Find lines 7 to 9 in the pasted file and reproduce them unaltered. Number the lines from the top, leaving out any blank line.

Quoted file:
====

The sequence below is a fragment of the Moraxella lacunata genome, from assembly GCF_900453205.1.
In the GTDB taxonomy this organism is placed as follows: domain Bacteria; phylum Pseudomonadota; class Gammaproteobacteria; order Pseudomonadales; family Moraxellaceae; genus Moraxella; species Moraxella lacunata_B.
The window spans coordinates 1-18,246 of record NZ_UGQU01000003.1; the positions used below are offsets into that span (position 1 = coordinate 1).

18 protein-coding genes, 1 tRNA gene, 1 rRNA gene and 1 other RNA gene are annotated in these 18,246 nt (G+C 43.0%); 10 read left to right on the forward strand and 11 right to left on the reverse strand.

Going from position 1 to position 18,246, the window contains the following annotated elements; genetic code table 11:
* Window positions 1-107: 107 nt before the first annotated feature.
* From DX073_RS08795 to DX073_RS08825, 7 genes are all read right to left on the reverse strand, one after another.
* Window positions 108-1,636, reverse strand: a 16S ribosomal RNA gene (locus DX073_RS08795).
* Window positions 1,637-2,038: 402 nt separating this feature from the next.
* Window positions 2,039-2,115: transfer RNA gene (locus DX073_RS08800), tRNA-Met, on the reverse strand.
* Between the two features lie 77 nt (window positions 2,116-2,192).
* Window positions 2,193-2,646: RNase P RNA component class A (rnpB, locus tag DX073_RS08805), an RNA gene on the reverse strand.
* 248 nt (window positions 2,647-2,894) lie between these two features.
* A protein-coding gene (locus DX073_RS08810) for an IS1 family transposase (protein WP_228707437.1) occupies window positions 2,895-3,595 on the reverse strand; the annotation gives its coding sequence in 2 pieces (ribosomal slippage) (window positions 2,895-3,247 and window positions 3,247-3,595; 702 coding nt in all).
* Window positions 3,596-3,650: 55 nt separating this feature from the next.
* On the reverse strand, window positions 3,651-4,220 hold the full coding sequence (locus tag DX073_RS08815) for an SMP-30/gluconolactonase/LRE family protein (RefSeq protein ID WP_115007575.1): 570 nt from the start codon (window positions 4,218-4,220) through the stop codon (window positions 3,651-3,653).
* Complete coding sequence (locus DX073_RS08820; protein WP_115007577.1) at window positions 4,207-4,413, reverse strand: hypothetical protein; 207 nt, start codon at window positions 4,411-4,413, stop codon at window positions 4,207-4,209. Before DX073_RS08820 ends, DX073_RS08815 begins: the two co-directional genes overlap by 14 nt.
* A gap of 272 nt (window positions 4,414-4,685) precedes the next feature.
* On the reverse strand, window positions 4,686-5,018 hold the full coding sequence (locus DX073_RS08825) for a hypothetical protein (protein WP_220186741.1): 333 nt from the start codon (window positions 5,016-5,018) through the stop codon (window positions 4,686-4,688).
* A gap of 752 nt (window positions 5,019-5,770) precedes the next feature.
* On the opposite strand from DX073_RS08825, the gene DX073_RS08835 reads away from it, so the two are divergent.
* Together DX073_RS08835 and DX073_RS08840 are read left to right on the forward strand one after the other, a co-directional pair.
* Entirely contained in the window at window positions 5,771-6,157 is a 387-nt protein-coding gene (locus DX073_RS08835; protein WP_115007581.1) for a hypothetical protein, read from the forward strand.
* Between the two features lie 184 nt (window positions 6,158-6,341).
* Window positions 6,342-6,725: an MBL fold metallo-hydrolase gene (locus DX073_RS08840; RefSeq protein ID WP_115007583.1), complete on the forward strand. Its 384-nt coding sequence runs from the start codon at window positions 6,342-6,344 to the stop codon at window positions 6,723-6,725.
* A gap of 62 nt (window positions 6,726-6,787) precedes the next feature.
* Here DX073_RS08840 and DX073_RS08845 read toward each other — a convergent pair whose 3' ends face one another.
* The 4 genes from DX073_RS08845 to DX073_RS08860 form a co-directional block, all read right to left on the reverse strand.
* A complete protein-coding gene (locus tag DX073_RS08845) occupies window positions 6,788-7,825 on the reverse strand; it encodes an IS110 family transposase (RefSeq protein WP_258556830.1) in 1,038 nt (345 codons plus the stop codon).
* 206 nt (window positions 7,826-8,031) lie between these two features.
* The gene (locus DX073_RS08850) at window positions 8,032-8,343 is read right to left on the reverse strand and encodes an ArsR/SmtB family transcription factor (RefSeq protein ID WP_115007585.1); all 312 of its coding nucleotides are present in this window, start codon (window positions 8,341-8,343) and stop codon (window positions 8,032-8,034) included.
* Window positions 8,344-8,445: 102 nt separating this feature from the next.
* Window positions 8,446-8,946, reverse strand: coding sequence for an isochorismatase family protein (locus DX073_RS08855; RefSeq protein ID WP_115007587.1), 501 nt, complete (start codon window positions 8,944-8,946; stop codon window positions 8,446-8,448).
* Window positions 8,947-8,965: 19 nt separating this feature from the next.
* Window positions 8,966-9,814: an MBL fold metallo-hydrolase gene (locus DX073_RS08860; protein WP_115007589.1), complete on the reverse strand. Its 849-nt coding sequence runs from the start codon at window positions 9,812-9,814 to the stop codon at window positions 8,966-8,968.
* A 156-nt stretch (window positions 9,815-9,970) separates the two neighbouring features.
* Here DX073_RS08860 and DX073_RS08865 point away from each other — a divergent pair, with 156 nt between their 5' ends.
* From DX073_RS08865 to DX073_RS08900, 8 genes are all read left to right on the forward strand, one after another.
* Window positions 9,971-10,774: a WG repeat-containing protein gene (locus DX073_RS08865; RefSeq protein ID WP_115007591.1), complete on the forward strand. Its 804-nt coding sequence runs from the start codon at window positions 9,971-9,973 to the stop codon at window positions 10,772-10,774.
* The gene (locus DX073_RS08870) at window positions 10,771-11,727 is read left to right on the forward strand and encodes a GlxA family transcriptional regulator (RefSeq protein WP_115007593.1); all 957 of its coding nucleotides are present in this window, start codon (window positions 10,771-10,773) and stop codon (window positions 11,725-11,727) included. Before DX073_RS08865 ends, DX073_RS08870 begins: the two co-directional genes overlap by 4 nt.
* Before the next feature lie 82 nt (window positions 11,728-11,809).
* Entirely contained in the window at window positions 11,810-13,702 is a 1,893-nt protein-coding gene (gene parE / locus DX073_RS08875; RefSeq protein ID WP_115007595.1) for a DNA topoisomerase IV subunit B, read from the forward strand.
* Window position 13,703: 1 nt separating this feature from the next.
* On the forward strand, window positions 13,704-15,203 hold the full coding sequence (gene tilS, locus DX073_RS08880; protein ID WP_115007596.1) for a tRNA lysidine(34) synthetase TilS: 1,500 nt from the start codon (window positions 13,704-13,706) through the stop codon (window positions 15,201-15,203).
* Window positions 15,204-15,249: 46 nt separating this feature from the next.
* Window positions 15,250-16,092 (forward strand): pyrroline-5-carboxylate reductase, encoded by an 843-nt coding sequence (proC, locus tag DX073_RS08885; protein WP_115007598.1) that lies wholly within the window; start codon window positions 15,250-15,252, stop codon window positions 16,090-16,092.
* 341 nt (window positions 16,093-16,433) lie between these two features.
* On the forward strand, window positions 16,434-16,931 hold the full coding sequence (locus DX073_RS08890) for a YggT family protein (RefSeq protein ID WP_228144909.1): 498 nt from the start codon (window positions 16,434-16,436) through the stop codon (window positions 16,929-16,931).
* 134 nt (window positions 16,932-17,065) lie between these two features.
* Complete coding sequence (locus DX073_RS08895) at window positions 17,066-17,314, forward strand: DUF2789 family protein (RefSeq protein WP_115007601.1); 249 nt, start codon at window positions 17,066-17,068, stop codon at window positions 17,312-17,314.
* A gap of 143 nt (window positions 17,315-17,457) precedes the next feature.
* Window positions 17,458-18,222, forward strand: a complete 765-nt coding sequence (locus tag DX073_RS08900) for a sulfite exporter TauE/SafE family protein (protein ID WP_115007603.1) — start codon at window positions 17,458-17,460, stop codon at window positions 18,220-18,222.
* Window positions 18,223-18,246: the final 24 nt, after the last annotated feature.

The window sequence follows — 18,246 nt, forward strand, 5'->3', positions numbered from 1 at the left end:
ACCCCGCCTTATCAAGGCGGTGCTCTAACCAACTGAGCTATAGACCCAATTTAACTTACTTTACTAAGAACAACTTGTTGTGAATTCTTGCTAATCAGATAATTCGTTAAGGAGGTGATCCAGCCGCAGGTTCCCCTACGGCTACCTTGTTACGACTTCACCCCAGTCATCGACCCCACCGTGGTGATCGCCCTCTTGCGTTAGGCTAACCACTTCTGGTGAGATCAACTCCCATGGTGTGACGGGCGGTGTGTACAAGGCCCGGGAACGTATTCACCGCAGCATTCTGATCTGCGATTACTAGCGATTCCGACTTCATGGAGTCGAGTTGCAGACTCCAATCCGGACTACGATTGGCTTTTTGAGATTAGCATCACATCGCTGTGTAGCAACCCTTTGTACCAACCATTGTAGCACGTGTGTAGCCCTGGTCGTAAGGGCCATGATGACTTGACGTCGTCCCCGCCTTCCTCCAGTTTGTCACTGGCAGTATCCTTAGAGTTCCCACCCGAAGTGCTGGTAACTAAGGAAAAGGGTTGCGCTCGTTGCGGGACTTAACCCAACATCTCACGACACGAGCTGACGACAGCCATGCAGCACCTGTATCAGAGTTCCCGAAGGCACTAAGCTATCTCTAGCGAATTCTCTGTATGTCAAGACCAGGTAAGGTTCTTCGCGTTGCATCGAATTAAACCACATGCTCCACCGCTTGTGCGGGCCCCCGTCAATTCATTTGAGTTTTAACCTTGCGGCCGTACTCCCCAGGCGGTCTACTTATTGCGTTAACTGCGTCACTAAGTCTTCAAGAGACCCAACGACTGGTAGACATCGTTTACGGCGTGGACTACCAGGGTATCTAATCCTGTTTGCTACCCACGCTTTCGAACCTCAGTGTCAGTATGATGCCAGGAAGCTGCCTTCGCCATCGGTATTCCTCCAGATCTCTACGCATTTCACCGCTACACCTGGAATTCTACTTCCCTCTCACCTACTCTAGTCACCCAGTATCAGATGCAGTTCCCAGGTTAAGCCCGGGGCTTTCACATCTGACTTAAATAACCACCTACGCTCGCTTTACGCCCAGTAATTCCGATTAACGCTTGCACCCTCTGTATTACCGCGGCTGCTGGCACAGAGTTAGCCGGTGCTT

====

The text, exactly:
* From DX073_RS08795 to DX073_RS08825, 7 genes are all read right to left on the reverse strand, one after another.
* Window positions 108-1,636, reverse strand: a 16S ribosomal RNA gene (locus DX073_RS08795).
* Window positions 1,637-2,038: 402 nt separating this feature from the next.